Google bans pre-election political ads, criticism from federal officials!
In December, Canada's Liberal government passed the C-76 Campaign Advertising Transparency Act, which requires all political and partisan advertising, directly or indirectly, to be registered on online platformsIf they do not comply, they will face fines or even imprisonment, and the new law will come into force on June 30 this year, sooner if early elections are held.
Google, one of the world's largest digital advertising companies, is understood to have recently decided to ban political advertising in order to comply with the new law.
The reason for the total ban on political advertising is that it is difficult for Google to fully comply with the new transparency law and regulate registered political advertising, because some party ads do not mention the candidate or party at all, how to judge partisan advertising is also a problem, so Google in order not to violate the ban, choose a one-size-fits-all, modify its advertising policies and systems to prevent advertisers from running ads that fall under the definition C-76. Other Google services, such as enhanced search results and platforms including YouTube, will remain available during the campaign.
Google's head of public policy and government relations in Canada, Colin M. Colin McKay, chief executive, said:"We do this as a last last butt".The best way to strictly abide by this year's new campaign rules is to stop accepting campaign political ads as defined in the new law.
The company's revision of its advertising policies and systems to block political advertising as defined in the new rules has been criticized by federal officials.
Karina Gould, the federal minister for democracy, said in an emailed statement.Google's decision was "very disappointing." "Google's decision not to advertise politically during the regulatory period does not appear to be for commercial reasons and does not reflect our laws, which are designed to protect Canadian voters and our elections.
Technically or financially, she says, Google is well placed to invest resources in Canada to build a political advertising registry, based on compliance with the law.
Google first referred a report to a Senate committee last November when it first talked publicly about C-76. The report warned that the bill was too demanding on online platforms and that it would be "extremely difficult" for the company to comply with them.
The presentation included a version of Act C-76 indicating which parts Google wished to delete or edit. The company said that because Google's advertising system works, they don't know that those ads will be realistic, so they can't register, and the changes will require a lot of adjustment.
In Google's system, ads can target users in an automated way, usually through real-time bidding images. When users visit a web page, their profile is shared with an advertising trading platform, such as Google's AdEx platform, as the page loads. Through this exchange, the publisher of the page then auctions the ads that will be displayed to those users. Finally, the winning bid shows the user the ad.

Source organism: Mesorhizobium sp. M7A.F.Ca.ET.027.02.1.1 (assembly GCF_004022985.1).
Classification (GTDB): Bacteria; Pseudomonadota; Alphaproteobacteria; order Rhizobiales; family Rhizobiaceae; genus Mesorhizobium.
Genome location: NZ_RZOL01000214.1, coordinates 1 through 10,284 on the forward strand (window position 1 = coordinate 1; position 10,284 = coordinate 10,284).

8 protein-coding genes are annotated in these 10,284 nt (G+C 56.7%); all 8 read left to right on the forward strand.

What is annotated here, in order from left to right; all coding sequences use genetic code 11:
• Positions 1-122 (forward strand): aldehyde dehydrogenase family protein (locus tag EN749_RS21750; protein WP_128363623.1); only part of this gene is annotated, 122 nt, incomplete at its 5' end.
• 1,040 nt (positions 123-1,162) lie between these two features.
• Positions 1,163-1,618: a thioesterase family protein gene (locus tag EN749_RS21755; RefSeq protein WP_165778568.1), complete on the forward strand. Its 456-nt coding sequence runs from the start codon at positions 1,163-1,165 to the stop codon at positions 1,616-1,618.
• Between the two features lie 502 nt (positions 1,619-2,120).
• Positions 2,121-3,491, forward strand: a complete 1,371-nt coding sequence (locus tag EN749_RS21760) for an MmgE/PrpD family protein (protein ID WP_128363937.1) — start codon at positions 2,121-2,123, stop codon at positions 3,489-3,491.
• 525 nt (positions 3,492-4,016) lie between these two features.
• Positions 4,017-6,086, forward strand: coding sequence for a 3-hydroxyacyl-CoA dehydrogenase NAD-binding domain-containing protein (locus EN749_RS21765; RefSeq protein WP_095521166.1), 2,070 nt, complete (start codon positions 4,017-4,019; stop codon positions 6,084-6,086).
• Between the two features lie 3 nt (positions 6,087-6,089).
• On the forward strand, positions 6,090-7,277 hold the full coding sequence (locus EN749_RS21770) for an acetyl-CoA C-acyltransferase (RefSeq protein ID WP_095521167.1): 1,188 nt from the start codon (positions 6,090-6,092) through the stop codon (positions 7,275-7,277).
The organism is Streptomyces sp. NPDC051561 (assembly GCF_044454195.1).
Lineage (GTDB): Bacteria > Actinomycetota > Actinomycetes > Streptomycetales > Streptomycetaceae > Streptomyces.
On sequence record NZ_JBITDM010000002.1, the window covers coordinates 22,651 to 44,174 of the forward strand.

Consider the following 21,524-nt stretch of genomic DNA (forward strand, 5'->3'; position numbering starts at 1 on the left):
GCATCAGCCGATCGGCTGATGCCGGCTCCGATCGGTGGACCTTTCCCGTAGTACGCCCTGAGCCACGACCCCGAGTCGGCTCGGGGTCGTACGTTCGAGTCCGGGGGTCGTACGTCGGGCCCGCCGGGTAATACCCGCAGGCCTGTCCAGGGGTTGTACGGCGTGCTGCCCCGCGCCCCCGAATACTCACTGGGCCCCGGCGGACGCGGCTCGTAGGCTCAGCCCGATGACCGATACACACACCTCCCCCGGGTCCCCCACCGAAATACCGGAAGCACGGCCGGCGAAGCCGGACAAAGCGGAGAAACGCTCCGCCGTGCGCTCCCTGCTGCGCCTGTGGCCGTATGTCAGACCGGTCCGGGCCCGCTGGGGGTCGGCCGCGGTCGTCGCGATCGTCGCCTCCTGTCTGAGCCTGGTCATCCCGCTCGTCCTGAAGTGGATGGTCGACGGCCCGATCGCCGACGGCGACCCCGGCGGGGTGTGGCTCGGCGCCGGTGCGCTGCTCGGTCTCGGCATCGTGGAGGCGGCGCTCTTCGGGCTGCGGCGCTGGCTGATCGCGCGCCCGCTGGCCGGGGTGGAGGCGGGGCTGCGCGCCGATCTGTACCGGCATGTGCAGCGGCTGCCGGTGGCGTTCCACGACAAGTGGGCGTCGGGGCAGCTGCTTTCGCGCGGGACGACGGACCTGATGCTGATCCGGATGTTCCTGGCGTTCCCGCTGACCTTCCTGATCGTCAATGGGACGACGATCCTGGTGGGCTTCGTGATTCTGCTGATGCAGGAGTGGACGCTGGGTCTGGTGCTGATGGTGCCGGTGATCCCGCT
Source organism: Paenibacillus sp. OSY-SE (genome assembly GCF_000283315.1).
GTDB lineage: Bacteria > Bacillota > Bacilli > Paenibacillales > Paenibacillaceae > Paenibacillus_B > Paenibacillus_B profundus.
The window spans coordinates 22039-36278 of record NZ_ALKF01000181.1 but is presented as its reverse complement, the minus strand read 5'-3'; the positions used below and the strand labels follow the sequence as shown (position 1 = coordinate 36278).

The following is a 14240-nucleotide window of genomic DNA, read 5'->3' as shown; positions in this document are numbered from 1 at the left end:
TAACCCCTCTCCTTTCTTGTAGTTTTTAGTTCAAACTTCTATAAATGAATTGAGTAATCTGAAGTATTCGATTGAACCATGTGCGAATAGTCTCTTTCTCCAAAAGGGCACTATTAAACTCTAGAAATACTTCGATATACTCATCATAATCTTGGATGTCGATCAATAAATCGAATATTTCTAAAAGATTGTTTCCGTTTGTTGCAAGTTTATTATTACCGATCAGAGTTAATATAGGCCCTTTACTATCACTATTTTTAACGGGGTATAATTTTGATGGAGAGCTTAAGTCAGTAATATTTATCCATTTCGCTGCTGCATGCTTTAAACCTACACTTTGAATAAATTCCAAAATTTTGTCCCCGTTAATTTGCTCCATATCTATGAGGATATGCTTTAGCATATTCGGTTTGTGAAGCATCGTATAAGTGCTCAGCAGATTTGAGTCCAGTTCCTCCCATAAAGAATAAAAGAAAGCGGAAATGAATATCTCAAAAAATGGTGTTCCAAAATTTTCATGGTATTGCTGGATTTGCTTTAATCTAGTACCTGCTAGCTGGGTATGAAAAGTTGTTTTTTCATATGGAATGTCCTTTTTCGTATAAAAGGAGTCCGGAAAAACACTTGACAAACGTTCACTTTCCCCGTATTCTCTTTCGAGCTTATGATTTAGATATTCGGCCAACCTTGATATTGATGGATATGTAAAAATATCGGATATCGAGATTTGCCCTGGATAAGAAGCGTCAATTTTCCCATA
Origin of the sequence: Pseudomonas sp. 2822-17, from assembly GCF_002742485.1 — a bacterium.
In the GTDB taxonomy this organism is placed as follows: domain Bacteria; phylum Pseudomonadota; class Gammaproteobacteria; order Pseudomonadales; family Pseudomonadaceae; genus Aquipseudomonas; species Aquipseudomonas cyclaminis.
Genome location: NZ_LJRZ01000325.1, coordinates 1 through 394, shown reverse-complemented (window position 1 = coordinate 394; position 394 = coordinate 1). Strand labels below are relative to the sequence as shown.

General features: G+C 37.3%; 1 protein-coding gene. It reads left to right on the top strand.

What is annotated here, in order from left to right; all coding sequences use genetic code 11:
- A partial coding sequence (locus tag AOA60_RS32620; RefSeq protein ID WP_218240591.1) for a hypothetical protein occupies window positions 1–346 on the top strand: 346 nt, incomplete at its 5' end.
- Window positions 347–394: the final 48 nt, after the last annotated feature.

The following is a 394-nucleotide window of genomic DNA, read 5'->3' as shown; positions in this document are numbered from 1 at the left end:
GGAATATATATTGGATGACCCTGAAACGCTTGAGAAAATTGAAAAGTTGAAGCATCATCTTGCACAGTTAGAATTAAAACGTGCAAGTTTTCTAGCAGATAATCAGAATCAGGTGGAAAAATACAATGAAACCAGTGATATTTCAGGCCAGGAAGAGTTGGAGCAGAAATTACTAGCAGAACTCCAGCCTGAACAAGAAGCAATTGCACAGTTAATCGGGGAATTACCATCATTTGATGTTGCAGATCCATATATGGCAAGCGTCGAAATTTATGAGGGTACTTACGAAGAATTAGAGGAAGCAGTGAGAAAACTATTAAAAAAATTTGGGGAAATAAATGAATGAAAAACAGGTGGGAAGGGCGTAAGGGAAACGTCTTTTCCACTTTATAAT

The whole process usually lasts less than two-tenths of a second.
Under such a system, Google thinks publishers may not know which ads are on display. Similarly, the ad exchange itself may not know which ad is on display, only that one advertiser beats another advertiser in an auction. This information is not sufficient to establish a legally authorized registry when advertisers are advertising dozens or hundreds of times at the same time.
(Online platforms such as Facebook and Twitter control their advertising systems and display ads only on their own sites, which may make it easier for them to monitor ad traffic.) )
Google is one of the world's largest digital advertising companies. Its advertising exchange and delivery services account for a significant share of all Internet advertising, including Canada.A study by the Canadian Media Concentration Project estimates that in 2016, the company accounted for 48 per cent of all Internet advertising in Canada, more than 24 per cent of Facebook's.
While in contact with the Senate committee, Google has also lobbied aggressively for the federal government. According to records from the Lobbying Commissioner's Office, Google held eight meetings with the Office of the Minister for Democratic Institutions, the Office of the Minister for Foreign Affairs, and the Office of Global Affairs of Canada.
To fully comply with the new law, not only Google is in a difficulty, newspapers, blog sites, apps, games and other forms of media, but also the online platform defined in the new law, to comply with the new rules is also a difficult problem.
John Hinds, chief executive of News Media Canada, says it's hard to register ads displayed on websites on online platforms. In the end, all platforms had to make the same decision as Google to refuse to air campaign ads during the federal election.
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